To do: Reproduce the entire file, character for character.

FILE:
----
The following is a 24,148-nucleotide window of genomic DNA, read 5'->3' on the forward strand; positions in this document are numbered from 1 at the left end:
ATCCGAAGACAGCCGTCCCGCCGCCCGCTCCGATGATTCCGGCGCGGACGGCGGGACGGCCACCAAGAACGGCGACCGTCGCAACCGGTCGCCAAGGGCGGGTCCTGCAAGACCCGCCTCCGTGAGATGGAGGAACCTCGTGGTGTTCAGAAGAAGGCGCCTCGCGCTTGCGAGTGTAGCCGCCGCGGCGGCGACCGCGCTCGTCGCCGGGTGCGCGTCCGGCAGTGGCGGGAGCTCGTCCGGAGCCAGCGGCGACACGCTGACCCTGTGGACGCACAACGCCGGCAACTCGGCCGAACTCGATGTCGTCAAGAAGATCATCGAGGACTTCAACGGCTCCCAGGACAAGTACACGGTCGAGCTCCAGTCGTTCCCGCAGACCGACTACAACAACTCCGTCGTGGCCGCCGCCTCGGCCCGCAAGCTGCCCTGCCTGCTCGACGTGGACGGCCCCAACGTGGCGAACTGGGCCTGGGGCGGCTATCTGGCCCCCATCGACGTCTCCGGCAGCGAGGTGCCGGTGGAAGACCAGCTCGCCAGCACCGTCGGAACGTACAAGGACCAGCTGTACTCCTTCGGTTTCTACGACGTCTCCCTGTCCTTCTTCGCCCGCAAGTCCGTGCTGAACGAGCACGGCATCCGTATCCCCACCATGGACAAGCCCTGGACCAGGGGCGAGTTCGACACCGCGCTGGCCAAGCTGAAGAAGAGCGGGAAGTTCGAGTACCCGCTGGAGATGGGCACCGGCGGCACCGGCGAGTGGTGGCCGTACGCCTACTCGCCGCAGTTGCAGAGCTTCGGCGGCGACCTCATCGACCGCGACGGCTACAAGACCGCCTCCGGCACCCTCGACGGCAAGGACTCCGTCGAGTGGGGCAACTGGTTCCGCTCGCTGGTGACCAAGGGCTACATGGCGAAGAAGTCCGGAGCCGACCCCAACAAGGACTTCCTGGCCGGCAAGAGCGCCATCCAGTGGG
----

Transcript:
The following is a 24,148-nucleotide window of genomic DNA, read 5'->3' on the forward strand; positions in this document are numbered from 1 at the left end:
ATCCGAAGACAGCCGTCCCGCCGCCCGCTCCGATGATTCCGGCGCGGACGGCGGGACGGCCACCAAGAACGGCGACCGTCGCAACCGGTCGCCAAGGGCGGGTCCTGCAAGACCCGCCTCCGTGAGATGGAGGAACCTCGTGGTGTTCAGAAGAAGGCGCCTCGCGCTTGCGAGTGTAGCCGCCGCGGCGGCGACCGCGCTCGTCGCCGGGTGCGCGTCCGGCAGTGGCGGGAGCTCGTCCGGAGCCAGCGGCGACACGCTGACCCTGTGGACGCACAACGCCGGCAACTCGGCCGAACTCGATGTCGTCAAGAAGATCATCGAGGACTTCAACGGCTCCCAGGACAAGTACACGGTCGAGCTCCAGTCGTTCCCGCAGACCGACTACAACAACTCCGTCGTGGCCGCCGCCTCGGCCCGCAAGCTGCCCTGCCTGCTCGACGTGGACGGCCCCAACGTGGCGAACTGGGCCTGGGGCGGCTATCTGGCCCCCATCGACGTCTCCGGCAGCGAGGTGCCGGTGGAAGACCAGCTCGCCAGCACCGTCGGAACGTACAAGGACCAGCTGTACTCCTTCGGTTTCTACGACGTCTCCCTGTCCTTCTTCGCCCGCAAGTCCGTGCTGAACGAGCACGGCATCCGTATCCCCACCATGGACAAGCCCTGGACCAGGGGCGAGTTCGACACCGCGCTGGCCAAGCTGAAGAAGAGCGGGAAGTTCGAGTACCCGCTGGAGATGGGCACCGGCGGCACCGGCGAGTGGTGGCCGTACGCCTACTCGCCGCAGTTGCAGAGCTTCGGCGGCGACCTCATCGACCGCGACGGCTACAAGACCGCCTCCGGCACCCTCGACGGCAAGGACTCCGTCGAGTGGGGCAACTGGTTCCGCTCGCTGGTGACCAAGGGCTACATGGCGAAGAAGTCCGGAGCCGACCCCAACAAGGACTTCCTGGCCGGCAAGAGCGCCATCCAGTGGG